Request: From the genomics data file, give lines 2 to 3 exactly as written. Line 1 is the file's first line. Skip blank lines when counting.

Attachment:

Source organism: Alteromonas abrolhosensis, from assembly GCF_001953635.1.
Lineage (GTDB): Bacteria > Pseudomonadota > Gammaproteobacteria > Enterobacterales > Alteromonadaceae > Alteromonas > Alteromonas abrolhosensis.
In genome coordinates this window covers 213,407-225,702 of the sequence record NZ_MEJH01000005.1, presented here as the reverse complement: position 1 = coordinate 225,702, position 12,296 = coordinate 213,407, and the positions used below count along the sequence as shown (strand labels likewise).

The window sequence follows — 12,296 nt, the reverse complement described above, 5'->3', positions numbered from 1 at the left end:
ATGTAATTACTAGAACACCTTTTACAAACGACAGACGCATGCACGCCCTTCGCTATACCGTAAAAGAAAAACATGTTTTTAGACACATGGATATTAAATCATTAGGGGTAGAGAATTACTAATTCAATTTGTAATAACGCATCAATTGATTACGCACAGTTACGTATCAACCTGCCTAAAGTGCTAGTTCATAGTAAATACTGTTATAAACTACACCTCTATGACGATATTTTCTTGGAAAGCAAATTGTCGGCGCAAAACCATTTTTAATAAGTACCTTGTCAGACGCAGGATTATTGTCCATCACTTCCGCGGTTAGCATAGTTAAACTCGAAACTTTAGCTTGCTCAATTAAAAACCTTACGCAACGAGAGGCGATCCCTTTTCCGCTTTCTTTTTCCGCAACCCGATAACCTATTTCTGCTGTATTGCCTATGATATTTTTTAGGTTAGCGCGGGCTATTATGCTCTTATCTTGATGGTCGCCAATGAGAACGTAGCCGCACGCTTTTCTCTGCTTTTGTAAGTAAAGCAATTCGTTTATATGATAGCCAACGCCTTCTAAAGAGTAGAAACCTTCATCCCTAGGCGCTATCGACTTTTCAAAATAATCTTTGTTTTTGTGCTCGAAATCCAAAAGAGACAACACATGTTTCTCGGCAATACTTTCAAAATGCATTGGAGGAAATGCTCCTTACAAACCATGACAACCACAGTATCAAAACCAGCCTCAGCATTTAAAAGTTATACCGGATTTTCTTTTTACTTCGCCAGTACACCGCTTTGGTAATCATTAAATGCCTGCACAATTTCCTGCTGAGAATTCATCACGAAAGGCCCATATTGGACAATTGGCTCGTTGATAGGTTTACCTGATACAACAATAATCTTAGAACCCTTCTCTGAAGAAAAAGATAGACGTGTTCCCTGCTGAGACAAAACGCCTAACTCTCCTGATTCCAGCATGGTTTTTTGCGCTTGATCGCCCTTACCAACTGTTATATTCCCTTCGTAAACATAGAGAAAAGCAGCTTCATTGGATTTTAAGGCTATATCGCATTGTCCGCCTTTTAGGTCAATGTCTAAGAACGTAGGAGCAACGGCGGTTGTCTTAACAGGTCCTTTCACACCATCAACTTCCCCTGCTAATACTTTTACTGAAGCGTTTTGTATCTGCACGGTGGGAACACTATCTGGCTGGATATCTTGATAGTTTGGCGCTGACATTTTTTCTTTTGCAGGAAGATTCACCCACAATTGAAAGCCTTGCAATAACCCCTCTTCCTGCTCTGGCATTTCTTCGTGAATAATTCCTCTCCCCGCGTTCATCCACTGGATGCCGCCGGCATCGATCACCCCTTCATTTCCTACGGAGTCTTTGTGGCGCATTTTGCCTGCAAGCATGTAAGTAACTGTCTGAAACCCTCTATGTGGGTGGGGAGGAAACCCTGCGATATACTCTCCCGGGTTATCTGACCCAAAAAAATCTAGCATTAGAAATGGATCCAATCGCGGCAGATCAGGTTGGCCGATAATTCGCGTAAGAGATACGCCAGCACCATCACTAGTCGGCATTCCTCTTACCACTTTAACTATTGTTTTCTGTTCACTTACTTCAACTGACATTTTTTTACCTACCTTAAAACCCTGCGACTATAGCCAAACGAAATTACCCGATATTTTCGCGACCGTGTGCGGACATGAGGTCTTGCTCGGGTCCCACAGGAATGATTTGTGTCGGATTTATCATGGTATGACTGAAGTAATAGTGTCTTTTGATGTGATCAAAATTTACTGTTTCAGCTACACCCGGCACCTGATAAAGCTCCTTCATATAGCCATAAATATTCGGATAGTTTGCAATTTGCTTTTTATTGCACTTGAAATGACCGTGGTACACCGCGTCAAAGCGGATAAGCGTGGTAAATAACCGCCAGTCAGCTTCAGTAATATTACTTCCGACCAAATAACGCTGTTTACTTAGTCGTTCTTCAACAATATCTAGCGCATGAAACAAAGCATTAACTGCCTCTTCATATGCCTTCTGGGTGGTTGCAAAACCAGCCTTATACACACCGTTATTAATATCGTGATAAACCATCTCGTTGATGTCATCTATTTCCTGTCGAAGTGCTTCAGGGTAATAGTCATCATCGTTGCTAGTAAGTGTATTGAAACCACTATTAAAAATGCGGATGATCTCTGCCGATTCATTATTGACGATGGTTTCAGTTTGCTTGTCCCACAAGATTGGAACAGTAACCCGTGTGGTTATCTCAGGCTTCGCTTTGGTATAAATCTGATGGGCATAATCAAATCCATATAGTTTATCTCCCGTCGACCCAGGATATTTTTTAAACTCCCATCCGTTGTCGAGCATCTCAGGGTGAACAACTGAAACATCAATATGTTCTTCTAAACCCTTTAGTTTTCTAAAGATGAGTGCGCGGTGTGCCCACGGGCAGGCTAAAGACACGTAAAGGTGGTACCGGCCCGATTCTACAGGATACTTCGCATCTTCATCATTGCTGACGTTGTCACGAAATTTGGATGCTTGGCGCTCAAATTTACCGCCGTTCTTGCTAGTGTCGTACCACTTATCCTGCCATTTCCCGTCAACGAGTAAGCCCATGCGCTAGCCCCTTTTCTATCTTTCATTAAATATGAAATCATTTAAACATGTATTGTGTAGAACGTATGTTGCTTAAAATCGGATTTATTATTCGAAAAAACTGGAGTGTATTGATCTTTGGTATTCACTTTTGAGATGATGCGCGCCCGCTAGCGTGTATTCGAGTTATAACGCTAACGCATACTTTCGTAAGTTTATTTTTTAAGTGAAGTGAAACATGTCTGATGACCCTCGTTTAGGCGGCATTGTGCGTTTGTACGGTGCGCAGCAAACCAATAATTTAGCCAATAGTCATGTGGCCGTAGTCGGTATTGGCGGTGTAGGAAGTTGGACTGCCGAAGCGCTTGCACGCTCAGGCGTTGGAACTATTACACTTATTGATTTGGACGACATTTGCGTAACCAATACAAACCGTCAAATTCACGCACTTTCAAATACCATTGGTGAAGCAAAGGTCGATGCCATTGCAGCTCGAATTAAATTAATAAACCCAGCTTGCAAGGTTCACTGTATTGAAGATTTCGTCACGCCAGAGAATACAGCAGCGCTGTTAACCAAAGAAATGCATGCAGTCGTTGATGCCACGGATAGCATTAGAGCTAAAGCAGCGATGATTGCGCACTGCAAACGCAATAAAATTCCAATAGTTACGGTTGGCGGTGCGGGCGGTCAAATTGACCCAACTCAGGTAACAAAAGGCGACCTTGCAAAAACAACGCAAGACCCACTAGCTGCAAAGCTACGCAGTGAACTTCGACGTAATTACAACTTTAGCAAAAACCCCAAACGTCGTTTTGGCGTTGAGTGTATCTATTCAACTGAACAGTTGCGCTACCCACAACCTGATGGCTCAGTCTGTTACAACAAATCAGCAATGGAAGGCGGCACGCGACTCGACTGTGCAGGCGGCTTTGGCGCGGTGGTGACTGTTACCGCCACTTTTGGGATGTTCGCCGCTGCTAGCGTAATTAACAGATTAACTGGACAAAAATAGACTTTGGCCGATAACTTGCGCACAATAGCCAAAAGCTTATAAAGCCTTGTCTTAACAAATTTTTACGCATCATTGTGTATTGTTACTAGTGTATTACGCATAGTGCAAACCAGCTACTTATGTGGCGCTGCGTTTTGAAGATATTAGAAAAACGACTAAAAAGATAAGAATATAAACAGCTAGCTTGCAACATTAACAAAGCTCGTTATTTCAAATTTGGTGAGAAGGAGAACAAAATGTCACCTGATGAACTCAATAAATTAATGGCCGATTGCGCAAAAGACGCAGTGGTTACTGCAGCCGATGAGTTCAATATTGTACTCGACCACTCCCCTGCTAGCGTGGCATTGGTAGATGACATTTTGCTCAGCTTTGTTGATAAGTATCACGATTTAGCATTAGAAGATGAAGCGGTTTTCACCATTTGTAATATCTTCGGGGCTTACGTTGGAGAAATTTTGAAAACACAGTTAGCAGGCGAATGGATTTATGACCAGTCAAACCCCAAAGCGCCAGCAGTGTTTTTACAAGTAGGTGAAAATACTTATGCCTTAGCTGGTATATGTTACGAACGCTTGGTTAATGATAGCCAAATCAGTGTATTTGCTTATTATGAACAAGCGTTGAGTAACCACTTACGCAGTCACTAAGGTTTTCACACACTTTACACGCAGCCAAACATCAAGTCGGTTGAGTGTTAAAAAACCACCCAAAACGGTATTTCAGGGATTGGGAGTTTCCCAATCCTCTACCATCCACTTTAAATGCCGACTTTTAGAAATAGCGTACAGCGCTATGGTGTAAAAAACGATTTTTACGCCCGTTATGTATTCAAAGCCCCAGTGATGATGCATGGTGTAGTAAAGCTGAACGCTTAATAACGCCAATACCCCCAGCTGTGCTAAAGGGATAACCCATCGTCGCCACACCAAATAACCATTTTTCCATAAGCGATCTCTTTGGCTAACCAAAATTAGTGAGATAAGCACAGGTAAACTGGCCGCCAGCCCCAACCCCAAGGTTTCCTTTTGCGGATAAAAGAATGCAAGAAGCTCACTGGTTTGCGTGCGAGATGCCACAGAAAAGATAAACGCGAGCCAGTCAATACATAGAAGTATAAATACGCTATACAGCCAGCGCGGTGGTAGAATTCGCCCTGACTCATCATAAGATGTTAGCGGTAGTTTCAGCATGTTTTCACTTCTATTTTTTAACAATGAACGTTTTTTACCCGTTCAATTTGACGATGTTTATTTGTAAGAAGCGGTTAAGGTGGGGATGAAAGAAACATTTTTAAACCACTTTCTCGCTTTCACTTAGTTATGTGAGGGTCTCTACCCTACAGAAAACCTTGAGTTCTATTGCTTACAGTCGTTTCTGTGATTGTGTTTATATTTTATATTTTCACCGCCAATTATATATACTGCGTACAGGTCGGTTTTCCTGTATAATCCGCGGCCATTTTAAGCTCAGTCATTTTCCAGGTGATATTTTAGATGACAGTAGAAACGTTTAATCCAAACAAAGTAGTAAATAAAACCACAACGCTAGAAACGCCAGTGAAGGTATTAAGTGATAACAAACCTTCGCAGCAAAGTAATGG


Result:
Lineage (GTDB): Bacteria > Pseudomonadota > Gammaproteobacteria > Enterobacterales > Alteromonadaceae > Alteromonas > Alteromonas abrolhosensis.
In genome coordinates this window covers 213,407-225,702 of the sequence record NZ_MEJH01000005.1, presented here as the reverse complement: position 1 = coordinate 225,702, position 12,296 = coordinate 213,407, and the positions used below count along the sequence as shown (strand labels likewise).